The Isola Group mentions that it is coming to Munich for Electronica 2022 with a new range of base materials for PCB manufacturing that are expected to meet or exceed the needs of a wide range of markets. PCB materials for electronic devices, automotive safety systems to fifth generation (5G) base stations and satellite communication systems. That is, high-performance materials that have high glass transition temperatures, both Tg and Td, with very low loss factors of 0.0017.
As the leading manufacturer of prototype PCBs in Europe, Gatema PCB, together with its High-Tech Flex and Rigidflex manufacturing partner, PCB, under one holding, Kubatronik Leiterplatten, will also be participating in Electronica 2022 on 15-18 November 2022. You can meet them in Hall A1, Stand 419. Come and see the High Density Interconnect PCBs and learn more about the companies' current trends and manufacturing capabilities.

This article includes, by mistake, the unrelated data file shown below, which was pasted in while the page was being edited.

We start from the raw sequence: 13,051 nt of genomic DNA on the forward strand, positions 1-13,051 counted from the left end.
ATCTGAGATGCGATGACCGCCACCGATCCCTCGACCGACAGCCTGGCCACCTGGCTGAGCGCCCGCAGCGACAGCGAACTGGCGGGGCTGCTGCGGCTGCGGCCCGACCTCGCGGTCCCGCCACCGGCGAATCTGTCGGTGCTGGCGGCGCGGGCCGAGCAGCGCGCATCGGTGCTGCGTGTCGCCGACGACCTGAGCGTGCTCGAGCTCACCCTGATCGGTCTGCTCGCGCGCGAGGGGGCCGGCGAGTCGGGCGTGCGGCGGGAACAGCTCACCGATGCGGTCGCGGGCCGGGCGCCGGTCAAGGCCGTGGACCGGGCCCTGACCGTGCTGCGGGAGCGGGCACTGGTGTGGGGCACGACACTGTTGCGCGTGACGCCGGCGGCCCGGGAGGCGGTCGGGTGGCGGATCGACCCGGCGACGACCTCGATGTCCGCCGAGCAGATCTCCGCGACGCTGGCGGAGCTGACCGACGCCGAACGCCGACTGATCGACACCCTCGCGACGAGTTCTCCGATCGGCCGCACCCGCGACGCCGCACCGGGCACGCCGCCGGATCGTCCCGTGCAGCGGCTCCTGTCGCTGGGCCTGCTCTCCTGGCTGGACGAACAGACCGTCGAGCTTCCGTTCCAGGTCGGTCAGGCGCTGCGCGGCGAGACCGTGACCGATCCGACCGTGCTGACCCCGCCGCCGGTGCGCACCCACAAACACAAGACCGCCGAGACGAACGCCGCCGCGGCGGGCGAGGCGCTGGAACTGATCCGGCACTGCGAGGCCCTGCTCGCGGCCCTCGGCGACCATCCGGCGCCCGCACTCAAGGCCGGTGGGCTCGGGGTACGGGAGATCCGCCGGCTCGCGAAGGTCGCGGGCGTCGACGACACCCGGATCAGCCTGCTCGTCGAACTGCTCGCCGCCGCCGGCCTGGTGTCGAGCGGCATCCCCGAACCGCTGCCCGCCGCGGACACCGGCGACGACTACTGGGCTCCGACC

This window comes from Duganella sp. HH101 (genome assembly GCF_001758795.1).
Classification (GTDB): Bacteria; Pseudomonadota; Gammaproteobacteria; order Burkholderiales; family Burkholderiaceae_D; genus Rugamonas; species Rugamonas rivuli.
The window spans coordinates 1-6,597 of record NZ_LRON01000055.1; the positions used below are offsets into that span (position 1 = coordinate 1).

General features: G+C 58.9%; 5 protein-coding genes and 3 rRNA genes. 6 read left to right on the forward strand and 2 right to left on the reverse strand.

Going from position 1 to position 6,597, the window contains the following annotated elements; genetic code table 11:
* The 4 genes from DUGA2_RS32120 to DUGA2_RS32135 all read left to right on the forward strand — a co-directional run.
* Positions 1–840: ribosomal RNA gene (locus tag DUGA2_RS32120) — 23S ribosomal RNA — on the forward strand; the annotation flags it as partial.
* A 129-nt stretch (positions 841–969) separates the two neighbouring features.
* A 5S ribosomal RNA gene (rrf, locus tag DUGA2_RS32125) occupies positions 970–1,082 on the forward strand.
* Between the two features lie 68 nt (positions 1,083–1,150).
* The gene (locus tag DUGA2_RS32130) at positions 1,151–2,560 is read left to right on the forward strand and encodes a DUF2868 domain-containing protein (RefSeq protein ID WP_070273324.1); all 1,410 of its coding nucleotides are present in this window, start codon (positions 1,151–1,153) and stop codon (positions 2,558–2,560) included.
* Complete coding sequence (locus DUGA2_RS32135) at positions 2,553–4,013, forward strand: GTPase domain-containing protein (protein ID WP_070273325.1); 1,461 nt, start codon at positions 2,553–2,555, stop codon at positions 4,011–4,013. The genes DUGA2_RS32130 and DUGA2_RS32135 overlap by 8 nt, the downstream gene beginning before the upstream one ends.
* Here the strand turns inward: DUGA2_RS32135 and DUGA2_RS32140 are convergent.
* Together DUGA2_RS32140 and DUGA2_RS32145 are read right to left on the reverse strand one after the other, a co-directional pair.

Another Electronica 2022 participant Ventec introduced a few weeks ago a flexible material compliant with IPC-4101E, which is designed for the world's most important industries such as military, aerospace and other ultra-high reliability applications. It is particularly suited for harsh environments and all applications with high-speed BPS data transmission, high-speed flexible-bond connectors, high-frequency applications, satellite communications, navigation systems and GPS. Here too, the continuity with market needs is evident.
Whether the Munich trade fair will bring more news and innovations to help the modern age will be known after mid-November. However, it is true that printed circuit boards are the driving force behind modern electronics, and the increasing demand and design complexity in ever-expanding applications is creating new challenges for PCB manufacturers in particular.
Hopeful prospects in conclusion
IPC reported that North American PCB shipments in September 2022 were up 14.6% compared to the same month last year. Compared to August, September shipments were up 17.9%. Year-to-date PCB bookings in September were down 2.6% compared to last year. However, September bookings were up 52% compared to the previous month, evertiq.com/news reported.